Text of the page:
Perl script: String comparison Ignoring spaces

Discussion in 'Perl Misc' started by khan, Oct 15, 2008.

  1. khan

    khan Guest

    Hi,

    Iam new to Perl Script, am writing a perl script to read a
    configuration file and take some actions accordingly. I read each line
    of file, split the line in to variables and compare against the
    predefined tokens. Comparison fails if variable in file has some
    spaces around it.

    Eg: Line read from file
    Jhon: jack:hill;
    spilt(/:/);
    if("jack" eq "$_[1])
    #Above comparison fails as $_[1] value is " jack"

    Please let me know a solution to compare string variables ignoring
    spaces around the variables.

    Thanks,
    -Mushtaq Khan
     
    khan, Oct 15, 2008
    #1
    1. Advertisements

  2. Fist of all, please don't use split in void or scalar context. It's
    considered confusing and is deprecated.

    The easiest solution is to just remove them during the splitting.
    Something like this:

    my @cols = split /\s?:\s?/;
    if ($cols[1] eq "jack") {
    ...
    }

    Assuming there are no spaces at the start or end of the line, obviously.

    Regards,

    Leon Timmermans
     
    Leon Timmermans, Oct 15, 2008
    #2
    1. Advertisements

  3. khan

    khan Guest

    Thanks, Leon for replying. It's working fine.
     
    khan, Oct 15, 2008
    #3
  4. See 'perldoc -q sapce':
    How do I strip blank space from the beginning/end of a string?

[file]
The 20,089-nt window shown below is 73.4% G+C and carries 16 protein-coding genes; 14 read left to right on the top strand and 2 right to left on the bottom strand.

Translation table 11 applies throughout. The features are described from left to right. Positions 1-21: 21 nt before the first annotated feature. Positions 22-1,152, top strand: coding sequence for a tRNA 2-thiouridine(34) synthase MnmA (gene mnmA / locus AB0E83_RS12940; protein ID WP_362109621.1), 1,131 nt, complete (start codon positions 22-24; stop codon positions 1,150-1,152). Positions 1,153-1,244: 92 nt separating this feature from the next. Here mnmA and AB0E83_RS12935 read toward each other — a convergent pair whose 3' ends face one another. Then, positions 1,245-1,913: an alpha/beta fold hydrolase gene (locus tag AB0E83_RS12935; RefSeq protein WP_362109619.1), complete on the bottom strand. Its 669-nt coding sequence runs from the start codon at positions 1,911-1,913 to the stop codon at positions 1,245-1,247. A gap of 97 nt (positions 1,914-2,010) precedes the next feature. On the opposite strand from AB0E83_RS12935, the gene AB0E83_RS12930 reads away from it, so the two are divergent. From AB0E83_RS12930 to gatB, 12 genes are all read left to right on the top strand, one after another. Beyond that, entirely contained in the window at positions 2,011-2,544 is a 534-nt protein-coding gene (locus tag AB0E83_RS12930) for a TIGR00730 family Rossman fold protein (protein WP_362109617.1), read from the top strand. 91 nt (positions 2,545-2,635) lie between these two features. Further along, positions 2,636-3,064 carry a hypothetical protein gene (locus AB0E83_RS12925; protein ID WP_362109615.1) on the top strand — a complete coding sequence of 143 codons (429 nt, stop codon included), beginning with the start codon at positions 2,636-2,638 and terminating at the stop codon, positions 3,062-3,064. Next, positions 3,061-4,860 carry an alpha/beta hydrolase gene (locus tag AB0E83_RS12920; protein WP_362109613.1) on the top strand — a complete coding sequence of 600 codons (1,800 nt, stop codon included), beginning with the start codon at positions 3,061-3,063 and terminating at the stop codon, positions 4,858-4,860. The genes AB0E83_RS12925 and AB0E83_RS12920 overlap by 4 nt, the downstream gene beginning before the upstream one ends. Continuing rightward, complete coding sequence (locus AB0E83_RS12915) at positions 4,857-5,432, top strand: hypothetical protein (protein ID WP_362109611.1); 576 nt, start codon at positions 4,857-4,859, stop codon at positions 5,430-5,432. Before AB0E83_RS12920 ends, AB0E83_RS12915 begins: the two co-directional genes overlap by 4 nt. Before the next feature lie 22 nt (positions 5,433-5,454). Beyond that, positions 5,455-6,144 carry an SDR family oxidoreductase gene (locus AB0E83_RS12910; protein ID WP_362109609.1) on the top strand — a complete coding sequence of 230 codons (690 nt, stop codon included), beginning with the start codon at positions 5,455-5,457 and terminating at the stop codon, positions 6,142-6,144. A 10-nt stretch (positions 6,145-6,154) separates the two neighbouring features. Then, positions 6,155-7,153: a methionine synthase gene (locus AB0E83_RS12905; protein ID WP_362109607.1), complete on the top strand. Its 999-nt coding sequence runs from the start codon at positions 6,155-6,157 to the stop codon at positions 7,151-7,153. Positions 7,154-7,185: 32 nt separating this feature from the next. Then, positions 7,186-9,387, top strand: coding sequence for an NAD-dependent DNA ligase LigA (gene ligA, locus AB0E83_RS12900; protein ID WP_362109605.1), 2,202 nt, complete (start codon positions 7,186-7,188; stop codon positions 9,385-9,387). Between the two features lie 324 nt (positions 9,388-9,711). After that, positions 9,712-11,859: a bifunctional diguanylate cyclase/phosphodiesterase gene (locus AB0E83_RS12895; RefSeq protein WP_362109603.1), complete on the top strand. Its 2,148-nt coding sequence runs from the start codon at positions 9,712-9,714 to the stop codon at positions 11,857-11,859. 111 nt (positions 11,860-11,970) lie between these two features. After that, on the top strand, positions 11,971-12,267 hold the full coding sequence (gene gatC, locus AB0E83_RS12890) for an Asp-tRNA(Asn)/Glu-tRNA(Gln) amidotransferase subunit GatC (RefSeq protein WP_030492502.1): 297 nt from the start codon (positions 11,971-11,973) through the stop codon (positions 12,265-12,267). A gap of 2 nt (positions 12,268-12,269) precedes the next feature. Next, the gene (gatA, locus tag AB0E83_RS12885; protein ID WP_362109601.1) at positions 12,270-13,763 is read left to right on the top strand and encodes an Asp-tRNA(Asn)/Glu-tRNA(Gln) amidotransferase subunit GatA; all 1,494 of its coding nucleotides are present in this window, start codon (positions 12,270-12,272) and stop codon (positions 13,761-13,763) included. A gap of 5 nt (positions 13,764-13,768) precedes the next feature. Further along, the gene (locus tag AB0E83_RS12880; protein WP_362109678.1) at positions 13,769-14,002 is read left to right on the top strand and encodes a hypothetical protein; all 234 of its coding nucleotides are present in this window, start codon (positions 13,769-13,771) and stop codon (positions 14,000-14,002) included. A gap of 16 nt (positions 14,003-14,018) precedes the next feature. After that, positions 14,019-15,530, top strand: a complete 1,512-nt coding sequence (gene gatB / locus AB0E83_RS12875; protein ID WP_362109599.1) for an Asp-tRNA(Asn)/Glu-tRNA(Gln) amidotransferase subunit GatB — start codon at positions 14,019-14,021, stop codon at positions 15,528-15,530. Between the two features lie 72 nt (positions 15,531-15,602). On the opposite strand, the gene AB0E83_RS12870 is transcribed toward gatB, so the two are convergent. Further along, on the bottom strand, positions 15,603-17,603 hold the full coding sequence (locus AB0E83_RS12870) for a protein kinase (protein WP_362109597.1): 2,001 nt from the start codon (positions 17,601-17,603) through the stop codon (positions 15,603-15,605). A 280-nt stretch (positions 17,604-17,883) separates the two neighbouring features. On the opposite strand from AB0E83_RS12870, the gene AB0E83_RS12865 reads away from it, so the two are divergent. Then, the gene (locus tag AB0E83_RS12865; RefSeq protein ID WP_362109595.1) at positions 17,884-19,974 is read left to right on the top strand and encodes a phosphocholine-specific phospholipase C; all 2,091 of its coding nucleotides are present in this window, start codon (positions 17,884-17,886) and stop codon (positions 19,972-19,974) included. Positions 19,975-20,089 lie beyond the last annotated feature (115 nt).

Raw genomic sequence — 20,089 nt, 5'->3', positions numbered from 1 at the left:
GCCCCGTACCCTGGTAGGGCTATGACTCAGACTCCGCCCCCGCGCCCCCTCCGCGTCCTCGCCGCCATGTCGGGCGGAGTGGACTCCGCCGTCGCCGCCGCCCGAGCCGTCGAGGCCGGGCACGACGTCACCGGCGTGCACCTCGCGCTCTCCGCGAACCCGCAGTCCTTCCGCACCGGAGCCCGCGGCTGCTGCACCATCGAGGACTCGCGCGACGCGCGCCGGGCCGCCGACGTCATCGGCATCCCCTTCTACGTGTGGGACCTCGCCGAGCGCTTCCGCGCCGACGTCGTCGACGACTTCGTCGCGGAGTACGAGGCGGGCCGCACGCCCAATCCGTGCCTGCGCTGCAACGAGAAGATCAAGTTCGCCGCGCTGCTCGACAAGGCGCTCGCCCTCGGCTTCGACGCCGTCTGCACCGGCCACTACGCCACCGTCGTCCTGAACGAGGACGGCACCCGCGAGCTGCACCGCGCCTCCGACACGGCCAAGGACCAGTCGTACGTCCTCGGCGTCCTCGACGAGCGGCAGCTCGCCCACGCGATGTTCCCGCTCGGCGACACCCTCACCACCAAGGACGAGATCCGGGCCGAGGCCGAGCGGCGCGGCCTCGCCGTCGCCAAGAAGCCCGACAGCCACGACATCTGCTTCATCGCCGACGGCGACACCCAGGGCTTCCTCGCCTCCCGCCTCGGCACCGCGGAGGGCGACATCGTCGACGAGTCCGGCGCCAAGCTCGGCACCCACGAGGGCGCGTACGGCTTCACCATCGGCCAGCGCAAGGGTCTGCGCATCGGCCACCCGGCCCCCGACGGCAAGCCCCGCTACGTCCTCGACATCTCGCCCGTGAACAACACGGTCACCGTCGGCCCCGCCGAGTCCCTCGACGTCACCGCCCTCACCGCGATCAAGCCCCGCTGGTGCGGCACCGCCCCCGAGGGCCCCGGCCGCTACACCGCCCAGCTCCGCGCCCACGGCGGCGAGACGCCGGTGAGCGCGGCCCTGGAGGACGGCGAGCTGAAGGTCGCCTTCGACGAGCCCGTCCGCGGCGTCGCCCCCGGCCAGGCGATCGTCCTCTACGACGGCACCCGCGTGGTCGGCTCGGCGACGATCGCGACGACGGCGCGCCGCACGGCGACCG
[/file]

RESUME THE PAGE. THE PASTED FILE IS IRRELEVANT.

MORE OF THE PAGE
jue
     
    Jürgen Exner, Oct 15, 2008
    #4
  5. Maybe you could use a regular expression:

    if ($_[1] =~ /^\s*jack\s*$/) {
    print "It's Jack all right\n";
    }

    If you must compare with a string contained in a variable, use the \Q
    and \E qualifiers:

    if ($_[1] =~ /^\s*\Q$name\E\s*$/) {
    print "It's $name all right\n";
    }

    Oh ... TMTOWTDI:

    split(/\s*:\s*/);
    will take care of the colon as well as surrounding white space.
    Then you can just use simple string comparisons with "eq" and "ne".

    HTH,

    Josef
     
    Josef Moellers, Oct 15, 2008
    #5

  6. Please post real Perl code.
     
    Tad J McClellan, Oct 15, 2008
    #6
  7. khan

    Ted Zlatanov Guest

    LT> Fist of all, please don't use split in void or scalar context. It's
    LT> considered confusing and is deprecated.

    Why is split in scalar context considered confusing and deprecated? It
    seems like a decent way to count the tokens in a word:

    my $token_count = split ' ', $data;

    You can do something similar with m/(\S+)/g I guess but it gets more
    complicated when a token is not as easy to define as the token
    separator sequence.

    Ted
     
    Ted Zlatanov, Oct 15, 2008
    #7
  8. khan

    cartercc Guest

    You can use the match operator, like this:

    if ($_[1] =~ /jack/i) { do_something(); }

    CC
     
    cartercc, Oct 15, 2008
    #8
  9. khan

    Tim Greer Guest

    Just strip the leading and trailing white space, or all white space, and
    then compare.
     
    Tim Greer, Oct 15, 2008
    #9
  10. You may treat spaces around separator (":") as part of separator.

    spilt(/ *: */);
     
    Andrzej Adam Filip, Oct 15, 2008
    #10
  11. Because it clobbers up @_.

    Regards,

    Leon Timmermans
     
    Leon Timmermans, Oct 16, 2008
    #11
    1. Advertisements

Ask a Question

Want to reply to this thread or ask your own question?

You'll need to choose a username for the site, which only take a couple of moments (here). After that, you can post your question and our members will help you out.